Differently from the master, the PhD. will not give me more than social recognition (and confusion with medics) in a country where less than 2% of the population goes to university and universities are more concerned in cash flow than science. You can work in academia just with a Bsc. receiving payment for two or three hours per week (no, I’m not joking, It’s how Guatemalan academia works). So it isn’t an attractive option considering that I really wanna go back to Guatemala for some personal reasons.

There is a popular phrase in Spanish that says “don’t spit to the sky, because it will fall in your face“, so if you see me at option 3 in some near future, remember this post :D, is one of my options too. I’m not attracted to that idea but is another way to assure your food and gadgets.

Personal insights:
Some of my closer friends are always asking about my sentimental status and the answer is always the same, I’m free of relationships many months ago, the details are under a heavy NDA but I can say that I’ve been managing that area better than I expected. At the end you cannot be in a place where you are not required/invited/expected and I have the best wishes for my ex -almost- wife, as one of my favorites movies says “whatever works”.

Not all is bad as it sounds, if all goes as expected I’ll win a bet of the last standing man -single man- in my personal circle of friends (and I’ll win almost $150) :).

Personal projects:

Some of them are also under a NDA, but I started two open source selfish projects:

The first one is just a variation of a conky theme with Gentoo flavor and the other one is my approximation to JavaFX, as you can see at source code these are “nanoprojects”, the idea is to enjoy the development and the tools. I’m updating the projects in my spare time so these are slow but functional ;).

What I expect from 2013:
I don’t believe in mystics behind Gregorian calendar , but day by day events are very tight to time when you live in society so my main goals are to finish my Msc. dissertation, get at least one major publication, improve more my Portuguese and also choose the next step in my life. Also I’m looking for time to get into an open source project just for fun, the activist days are far behind.

Random photos to fill space:

First Semester at Brazil

I was searching for a “How to talk about big switches in life for dummies” however I didn’t found the right book :D.

Six months after my first post of my life at Brazil, many things have changed. Now I’m feeling very comfortable with this episode of my life and I’m becoming a non-official (or made in china) gaucho that drinks mate (or chimarrão, choice is yours) but at the same time I’m having those  “missing my born place” episodes (yeah, sounds like a joke if you think that I’m always talking negatively about the crime at Guatemala), especially when somebody makes a relation between, Guatemala and mayan 2012 prophecies.


Talking about academia, my start was a little bit difficult because my university at Guatemala does not have great tradition or experience in computer science research and the graduation is market-oriented (sounds like a Community College and not an University but that’s how things work at Guatemala). At graduation I was the kind of guy that likes more science than market job but is very different when you are in front of a great source of resources and you don’t know how to use them properly.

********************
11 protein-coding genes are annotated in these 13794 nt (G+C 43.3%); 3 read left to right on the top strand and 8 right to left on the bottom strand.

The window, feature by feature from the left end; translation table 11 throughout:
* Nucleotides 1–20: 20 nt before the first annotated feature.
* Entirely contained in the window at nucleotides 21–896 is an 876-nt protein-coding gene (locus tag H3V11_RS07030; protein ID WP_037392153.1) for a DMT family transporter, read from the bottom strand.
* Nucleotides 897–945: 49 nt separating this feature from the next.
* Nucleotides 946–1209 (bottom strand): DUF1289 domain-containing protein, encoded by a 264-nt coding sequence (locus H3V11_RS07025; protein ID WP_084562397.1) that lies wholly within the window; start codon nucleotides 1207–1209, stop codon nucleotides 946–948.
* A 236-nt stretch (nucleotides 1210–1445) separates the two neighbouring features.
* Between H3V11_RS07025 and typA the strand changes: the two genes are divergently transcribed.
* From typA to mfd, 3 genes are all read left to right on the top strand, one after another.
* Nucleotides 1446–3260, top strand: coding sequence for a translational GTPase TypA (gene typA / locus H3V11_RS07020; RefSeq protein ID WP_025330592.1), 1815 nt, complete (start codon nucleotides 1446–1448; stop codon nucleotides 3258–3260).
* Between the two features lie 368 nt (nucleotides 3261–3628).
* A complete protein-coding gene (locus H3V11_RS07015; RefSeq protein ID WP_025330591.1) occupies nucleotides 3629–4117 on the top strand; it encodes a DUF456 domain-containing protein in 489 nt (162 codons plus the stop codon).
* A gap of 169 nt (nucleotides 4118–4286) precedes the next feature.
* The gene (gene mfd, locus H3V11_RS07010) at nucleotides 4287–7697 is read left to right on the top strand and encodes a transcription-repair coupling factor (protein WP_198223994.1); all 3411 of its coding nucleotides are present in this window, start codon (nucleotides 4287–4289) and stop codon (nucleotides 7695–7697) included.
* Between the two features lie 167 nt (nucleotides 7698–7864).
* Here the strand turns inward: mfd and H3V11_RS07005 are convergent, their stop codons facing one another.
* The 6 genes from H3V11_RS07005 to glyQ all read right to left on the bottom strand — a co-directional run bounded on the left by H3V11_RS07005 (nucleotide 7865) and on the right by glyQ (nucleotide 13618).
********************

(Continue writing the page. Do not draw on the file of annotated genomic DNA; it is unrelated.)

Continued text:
The dynamic of read papers, read books, read more papers, make seminars, make a proposal, construct a test case, analyze data, write your paper, try to publish wasn’t in my DNA. Sure is sad but I’m aware that is not USAC’s fault (because I’m more like an exception and not the objective market of the Computer Science/Information Systems programs at Guatemala). However as a product of the past semester I got good scores, one publication and two more papers are in production. My Msc. research finally is getting shape and I’m more in line with my research group objectives, so in general I’m established at the country and at the university.

Although my weak research background, I must admit that my general computer science/information systems background was good enough and most importantly the all time criticized self-taught system used at USAC was crucial to fill my research gap in less than six moths, if some things are bad at ECYS, the self-taught culture is not  part of those things.

The brazilian research system is very interesting because the public sector is huge in Brazilians life and the research is not an exception (yep libertarians Brazil is not your place), leftist politics are so common but at the same time you can see collaboration between private sector/military sector and public universities. I experimented a professors strike (is Latin America at the end) but it was the strangest strike in my life because I wasn’t forced to stop my activities, the university was always open and the classes finished as expected (in fact the only suspended service was the university restaurant, I really missed it).


Again I must affirm that the gauchos are really good people, now I know more places of the state (including the capital) and is a very different Brazil from the Brazil presented at TV to the rest of the world. I like the gaucho lifestyle, most of them (if not all) are proud of his culture, this song is a good “musical description”: